Did Gandhi have a political theory? Confucius? Mohammed? In this class, we will study the emerging field of Comparative Political Theory, exploring political thought outside the Western world, and considering how politics has been though about in East Asia, South Asia, the Middle East, Latin America, and sub-Saharan Africa. We will also consider how this challenges our conceptions of political philosophy, constitutional law, and human rights, and indeed of politics itself.
1330:W   DENNY 204
POSC 390-03 National Security Law
Instructor: Harry Pohlman
Course Description:
This seminar will examine core issues of U.S. national security law, both from the perspective of domestic law (the U.S. Constitution and relevant statutes) and international law (relevant treaties and customary international law). A central theme of the course will be the degree to which policy-makers in the national security field should consider themselves bound by international law. The goal of the course is to expand student awareness of the difficult and complex legal issues that exist in this policy area. Topics that will be addressed include the right to wage war, targeted killing, covert action, interrogation, and military commissions.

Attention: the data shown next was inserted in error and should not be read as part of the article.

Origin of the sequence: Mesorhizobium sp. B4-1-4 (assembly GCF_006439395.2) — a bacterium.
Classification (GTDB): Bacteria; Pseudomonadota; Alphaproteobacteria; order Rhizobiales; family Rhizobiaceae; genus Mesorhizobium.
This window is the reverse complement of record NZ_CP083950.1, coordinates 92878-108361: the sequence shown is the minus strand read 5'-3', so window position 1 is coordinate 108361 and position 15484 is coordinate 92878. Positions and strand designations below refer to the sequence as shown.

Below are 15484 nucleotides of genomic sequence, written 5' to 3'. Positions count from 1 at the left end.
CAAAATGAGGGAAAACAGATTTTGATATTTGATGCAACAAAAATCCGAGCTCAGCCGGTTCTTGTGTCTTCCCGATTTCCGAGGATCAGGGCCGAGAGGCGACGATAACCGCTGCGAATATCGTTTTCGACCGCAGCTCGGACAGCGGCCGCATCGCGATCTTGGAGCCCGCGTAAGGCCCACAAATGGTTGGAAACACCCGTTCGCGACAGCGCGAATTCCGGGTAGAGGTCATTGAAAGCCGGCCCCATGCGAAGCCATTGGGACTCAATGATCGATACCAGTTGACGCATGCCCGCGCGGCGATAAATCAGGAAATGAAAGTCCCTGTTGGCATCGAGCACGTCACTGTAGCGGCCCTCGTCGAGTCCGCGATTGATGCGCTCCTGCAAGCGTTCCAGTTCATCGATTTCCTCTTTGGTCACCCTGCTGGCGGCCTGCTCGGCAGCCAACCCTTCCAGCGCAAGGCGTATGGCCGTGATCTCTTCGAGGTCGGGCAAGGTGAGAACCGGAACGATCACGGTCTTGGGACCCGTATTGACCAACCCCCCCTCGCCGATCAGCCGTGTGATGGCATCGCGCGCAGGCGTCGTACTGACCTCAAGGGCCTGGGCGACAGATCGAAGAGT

1330:T   DENNY 204
POSC 390-04 Democracy and Disobedience
Instructor: Kathryn Heard
Course Description: